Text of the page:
Cambridge stands at a crossroads. Both people and industry find Cambridge increasingly attractive. Our economy booms, yet we suffer from an acute housing shortage. We can either seize potential opportunities to ensure the diversity, vibrancy, and values that make our city so special, or we can squander these opportunities and lose the best of our city. We believe that time is of the essence, and for that reason we call on the City Council to take concrete action on the following items before this November’s election:
Respond to the housing crisis directly though increased density – taller buildings and increased floor area ratios – at major transportation hubs and along major corridors in order to allow the creation of 8,500 new housing units over the next 15 years. This includes approving the “Mass & Main” mixed-income zoning with the maximum number of affordable units possible
For the rest of Central Square, at a minimum pass the zoning recommendations offered by the Central Square Advisory Committee, recommendations the Council itself requested
- Increase linkage fees and the inclusionary zoning of affordable housing, in order to both create and support more affordable units
Reduce or eliminate parking minimums from the zoning code, at the very least around transportation hubs
Use every means of influence the City has to increase the amount of housing universities build on their campuses in order to reduce the pressure on the Cambridge housing market
In order to reach the target specified in an analysis of regional housing need by the Metropolitan Area Planning Council (MAPC), we believe that Cambridge must add approximately 8,500 housing units in the next 15 years.* Based on an analysis of census data, we believe that maintaining diversity requires that at least 20% of the units be affordable to low-, moderate-, and middle-income families.
Density Reduces Families’ Transportation Costs
As a first step Cambridge must seek increased density around transit hubs, especially the Red Line, and along already established commercial areas, primarily Massachusetts Avenue. The city-owned parking lots in Central Square, as well as underutilized land there and in Kendall Square are prime candidates for this necessary development.
Seeking denser development near transit places residents closer to jobs and makes access to other areas of Boston, Cambridge, and Somerville easier. This is a central tool in reducing the overall cost of living and dependency on cars. Fewer people living in areas well served by public transit means more people further away from job and commercial centers, encouraging driving, raising the cost of living, increasing road congestion, and furthering suburban sprawl. Eliminating minimum parking around transit nodes not only discourages car use, but reduces construction costs.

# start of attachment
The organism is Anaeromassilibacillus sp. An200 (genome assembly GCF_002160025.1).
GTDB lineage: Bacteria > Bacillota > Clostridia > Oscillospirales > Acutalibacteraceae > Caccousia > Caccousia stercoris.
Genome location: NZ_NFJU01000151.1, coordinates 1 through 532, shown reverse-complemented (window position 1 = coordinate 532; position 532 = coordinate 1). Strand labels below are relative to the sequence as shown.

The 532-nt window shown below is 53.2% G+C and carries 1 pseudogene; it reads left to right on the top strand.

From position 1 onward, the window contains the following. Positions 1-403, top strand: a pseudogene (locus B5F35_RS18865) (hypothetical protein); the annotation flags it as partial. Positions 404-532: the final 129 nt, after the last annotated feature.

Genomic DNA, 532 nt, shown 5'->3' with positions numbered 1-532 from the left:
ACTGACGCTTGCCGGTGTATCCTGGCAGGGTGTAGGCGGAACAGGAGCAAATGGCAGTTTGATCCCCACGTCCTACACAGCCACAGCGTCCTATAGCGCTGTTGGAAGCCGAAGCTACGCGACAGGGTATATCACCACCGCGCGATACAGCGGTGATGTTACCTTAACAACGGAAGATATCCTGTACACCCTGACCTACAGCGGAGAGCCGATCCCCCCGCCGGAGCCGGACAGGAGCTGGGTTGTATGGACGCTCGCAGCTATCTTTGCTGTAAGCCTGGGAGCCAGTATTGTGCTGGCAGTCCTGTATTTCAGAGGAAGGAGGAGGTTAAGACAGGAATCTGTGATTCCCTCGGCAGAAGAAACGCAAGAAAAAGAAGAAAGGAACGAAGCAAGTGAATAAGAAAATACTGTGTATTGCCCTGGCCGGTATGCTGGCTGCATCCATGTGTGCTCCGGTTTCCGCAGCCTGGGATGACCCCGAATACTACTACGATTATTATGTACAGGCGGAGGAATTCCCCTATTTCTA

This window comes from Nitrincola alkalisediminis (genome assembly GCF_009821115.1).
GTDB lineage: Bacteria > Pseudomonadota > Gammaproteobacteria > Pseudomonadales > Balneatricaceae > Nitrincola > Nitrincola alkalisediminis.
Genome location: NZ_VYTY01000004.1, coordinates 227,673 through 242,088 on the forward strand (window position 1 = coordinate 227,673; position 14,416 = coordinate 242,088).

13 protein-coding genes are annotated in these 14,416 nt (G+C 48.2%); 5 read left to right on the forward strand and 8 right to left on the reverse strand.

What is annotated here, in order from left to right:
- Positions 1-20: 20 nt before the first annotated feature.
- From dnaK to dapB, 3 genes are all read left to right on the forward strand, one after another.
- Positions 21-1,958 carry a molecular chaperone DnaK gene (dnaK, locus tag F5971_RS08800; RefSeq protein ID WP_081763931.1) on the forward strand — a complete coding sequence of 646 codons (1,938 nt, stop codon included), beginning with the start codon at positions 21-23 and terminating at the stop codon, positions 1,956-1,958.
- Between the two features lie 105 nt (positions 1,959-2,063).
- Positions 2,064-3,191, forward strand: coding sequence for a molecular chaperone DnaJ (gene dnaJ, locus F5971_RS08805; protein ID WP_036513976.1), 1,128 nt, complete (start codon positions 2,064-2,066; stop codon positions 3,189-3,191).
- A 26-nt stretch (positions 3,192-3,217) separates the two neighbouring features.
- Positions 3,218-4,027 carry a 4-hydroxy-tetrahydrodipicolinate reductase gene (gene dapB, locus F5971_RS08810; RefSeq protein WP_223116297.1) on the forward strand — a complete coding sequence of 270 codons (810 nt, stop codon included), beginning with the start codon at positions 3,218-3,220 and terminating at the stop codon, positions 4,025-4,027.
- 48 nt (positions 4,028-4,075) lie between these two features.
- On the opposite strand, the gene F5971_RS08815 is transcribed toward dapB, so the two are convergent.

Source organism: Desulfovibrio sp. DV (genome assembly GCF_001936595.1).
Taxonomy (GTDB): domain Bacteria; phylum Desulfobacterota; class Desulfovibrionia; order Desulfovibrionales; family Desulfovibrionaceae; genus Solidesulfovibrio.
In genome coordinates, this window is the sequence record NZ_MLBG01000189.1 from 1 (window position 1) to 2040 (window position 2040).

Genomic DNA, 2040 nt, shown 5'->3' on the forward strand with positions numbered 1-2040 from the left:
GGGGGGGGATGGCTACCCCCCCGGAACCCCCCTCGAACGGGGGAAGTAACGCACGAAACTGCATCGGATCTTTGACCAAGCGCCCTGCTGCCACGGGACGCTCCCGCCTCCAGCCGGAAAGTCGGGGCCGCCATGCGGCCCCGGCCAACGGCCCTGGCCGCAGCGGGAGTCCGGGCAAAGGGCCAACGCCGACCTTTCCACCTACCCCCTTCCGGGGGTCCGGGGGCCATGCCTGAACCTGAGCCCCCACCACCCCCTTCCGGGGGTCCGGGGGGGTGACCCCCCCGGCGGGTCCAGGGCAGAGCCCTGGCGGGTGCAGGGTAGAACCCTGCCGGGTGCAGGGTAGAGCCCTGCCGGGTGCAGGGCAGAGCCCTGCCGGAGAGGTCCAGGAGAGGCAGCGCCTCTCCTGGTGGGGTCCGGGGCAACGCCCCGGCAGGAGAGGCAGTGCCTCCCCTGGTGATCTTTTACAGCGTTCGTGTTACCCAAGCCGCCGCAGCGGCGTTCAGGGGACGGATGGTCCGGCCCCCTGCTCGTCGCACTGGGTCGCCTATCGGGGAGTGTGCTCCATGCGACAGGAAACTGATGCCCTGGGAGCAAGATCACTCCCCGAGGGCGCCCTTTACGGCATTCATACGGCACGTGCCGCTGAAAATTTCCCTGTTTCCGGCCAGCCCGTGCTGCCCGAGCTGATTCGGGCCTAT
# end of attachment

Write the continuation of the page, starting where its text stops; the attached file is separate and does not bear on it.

Density Creates More Affordable Housing
Increased density must serve a variety of income levels and family sizes through inclusionary zoning and negotiations with developers. To the extent that zoning overly restricts the amount of housing that can be built, by means of either height restrictions or limits to floor areas, it provides incentives to developers to maximize profits through building only luxury residences or lab/office space.
Parts of Cambridge are generating astounding new wealth. It’s simply not acceptable, in a community of such resources, to have to fight to maintain its existing stock of low income and affordable housing. Cambridge must not just stem the flight of individuals and families priced out of the community; it must create housing stock that helps restore the income diversity we enjoyed a decade ago.
While we support the efforts to maximize the construction and acquisition of additional affordable housing using city, state and federal funding, we believe that using the forces of private development is the quickest means to add the most affordable units to our housing stock in the most cost effective manner, particularly in the current economic climate. While Cambridge might have the means to develop its own affordable units, the costs and the lengthy processes place extreme constraints on how much and how soon housing could be built. The proven practice of using private development to subsidize affordability through inclusionary zoning is the quickest path to create new affordable housing and adds critically important additional units to meet this pressing need.
Increased density is not building for building’s sake. It’s purpose is to ensure a vibrant, diverse, and sustainable community. Great industrial cities have always served this purpose, providing homes and jobs to diverse populations. As Cambridge enters its new industrial age, it has the opportunity to show what it means to be a prosperous, progressive city. It can either be a city that’s content to bask in its own wealth, or one that seizes this moment and helps forge an inclusive future for current residents and the next generation.
Updated 3/5/2015 to clarify that the estimate of added housing construction is based on an ABC analysis of MAPC data, and not taken directly from MAPC.